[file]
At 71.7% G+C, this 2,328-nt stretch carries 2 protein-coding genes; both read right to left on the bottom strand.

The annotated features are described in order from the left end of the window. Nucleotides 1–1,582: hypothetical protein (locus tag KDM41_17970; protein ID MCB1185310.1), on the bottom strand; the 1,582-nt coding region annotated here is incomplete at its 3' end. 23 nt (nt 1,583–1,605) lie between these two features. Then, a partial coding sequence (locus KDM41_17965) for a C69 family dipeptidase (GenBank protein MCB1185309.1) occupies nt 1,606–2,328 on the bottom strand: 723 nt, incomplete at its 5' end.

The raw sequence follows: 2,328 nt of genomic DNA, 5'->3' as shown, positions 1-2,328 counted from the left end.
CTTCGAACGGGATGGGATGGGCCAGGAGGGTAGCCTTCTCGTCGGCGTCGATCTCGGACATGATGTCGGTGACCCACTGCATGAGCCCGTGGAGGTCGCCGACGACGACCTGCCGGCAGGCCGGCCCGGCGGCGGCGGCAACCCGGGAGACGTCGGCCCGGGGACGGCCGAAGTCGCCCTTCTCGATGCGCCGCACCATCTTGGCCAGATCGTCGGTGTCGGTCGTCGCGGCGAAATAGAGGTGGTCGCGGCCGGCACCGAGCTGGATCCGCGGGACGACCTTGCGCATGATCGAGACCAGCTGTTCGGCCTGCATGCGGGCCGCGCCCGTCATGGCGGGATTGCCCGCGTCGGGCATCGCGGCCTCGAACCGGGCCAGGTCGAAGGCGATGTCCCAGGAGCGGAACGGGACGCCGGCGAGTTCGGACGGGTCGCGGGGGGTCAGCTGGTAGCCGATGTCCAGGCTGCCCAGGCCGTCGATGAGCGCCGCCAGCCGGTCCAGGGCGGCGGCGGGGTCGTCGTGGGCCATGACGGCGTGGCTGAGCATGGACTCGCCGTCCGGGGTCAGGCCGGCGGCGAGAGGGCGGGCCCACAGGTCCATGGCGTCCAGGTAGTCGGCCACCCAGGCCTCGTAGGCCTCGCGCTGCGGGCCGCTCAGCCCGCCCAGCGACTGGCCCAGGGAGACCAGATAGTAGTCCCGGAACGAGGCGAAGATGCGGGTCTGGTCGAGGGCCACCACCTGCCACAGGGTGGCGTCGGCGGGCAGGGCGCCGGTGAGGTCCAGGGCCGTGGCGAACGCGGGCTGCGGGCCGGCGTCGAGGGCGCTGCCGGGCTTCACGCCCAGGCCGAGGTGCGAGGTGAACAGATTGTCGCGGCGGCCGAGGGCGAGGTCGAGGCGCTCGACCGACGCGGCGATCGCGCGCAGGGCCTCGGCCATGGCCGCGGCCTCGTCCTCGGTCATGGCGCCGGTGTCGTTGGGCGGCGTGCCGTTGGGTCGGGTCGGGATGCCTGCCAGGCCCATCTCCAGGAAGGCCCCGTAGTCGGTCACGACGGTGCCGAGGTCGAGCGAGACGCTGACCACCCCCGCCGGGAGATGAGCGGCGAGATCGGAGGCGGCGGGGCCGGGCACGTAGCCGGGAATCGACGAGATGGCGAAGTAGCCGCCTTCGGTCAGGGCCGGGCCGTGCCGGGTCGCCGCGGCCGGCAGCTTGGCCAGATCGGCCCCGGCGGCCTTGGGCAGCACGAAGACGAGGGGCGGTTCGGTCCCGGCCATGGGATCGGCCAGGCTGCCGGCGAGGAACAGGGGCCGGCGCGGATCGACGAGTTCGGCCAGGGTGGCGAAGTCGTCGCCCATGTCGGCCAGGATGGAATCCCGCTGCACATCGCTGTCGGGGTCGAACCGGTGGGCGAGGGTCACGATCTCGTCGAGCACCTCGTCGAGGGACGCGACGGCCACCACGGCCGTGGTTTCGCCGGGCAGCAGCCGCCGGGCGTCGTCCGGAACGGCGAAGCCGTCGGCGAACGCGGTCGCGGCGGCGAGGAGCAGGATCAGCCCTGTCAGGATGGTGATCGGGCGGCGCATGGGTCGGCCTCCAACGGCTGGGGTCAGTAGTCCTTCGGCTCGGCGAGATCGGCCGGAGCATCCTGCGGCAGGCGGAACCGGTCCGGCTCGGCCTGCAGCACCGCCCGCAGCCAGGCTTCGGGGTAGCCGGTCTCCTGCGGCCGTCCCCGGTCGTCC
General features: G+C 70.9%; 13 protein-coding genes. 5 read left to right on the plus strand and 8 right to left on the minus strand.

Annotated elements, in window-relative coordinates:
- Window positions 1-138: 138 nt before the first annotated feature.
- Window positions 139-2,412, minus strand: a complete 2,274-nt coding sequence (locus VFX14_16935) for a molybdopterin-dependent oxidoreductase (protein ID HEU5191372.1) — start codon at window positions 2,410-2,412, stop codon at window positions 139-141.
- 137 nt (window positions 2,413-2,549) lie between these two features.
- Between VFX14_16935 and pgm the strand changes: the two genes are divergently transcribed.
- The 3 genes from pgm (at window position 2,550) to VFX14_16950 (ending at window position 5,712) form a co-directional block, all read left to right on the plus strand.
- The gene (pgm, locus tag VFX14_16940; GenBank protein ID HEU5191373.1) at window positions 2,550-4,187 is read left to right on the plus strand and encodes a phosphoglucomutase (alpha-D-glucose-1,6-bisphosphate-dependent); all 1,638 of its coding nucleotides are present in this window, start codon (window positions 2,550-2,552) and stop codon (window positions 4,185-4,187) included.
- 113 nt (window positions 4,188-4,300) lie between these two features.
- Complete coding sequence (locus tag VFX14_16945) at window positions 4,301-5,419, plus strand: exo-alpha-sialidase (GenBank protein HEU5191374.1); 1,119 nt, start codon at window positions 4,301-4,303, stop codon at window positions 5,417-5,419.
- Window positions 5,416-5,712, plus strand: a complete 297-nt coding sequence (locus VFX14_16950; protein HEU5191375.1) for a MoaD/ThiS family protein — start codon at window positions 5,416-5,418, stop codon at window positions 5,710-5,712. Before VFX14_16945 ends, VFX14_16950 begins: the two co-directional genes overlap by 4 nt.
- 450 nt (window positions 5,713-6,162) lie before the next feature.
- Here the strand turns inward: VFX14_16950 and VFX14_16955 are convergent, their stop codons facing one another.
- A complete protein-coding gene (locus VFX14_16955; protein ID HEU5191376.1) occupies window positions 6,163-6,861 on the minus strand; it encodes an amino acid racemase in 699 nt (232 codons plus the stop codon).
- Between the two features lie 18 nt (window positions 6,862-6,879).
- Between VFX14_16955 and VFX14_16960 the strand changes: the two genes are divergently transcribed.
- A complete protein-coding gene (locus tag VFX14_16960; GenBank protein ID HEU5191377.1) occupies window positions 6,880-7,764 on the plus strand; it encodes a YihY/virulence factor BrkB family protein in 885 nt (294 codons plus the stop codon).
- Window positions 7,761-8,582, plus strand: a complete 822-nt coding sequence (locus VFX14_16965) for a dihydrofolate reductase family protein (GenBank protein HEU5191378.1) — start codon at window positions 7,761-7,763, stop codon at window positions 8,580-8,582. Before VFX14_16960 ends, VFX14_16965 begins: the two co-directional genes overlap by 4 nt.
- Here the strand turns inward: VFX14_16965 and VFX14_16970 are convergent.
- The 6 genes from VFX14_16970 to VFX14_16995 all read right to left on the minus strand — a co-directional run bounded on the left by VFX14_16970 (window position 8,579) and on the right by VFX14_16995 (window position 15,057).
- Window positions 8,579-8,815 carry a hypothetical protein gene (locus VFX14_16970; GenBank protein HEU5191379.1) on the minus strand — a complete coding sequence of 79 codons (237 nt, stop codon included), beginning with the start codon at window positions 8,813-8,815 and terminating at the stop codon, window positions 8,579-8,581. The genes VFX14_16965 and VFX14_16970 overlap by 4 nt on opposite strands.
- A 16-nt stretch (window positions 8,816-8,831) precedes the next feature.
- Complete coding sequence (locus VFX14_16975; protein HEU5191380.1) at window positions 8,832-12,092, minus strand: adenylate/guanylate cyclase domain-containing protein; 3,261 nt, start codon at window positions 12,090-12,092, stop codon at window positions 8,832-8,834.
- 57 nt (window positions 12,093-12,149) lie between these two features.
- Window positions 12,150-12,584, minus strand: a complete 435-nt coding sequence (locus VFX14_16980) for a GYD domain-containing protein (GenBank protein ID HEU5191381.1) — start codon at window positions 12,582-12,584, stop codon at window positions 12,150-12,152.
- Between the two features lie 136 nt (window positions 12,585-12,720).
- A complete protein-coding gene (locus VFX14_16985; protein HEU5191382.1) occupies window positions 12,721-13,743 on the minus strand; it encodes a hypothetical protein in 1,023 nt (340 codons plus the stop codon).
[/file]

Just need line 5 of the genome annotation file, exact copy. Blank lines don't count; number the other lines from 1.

General features: G+C 70.9%; 13 protein-coding genes. 5 read left to right on the plus strand and 8 right to left on the minus strand.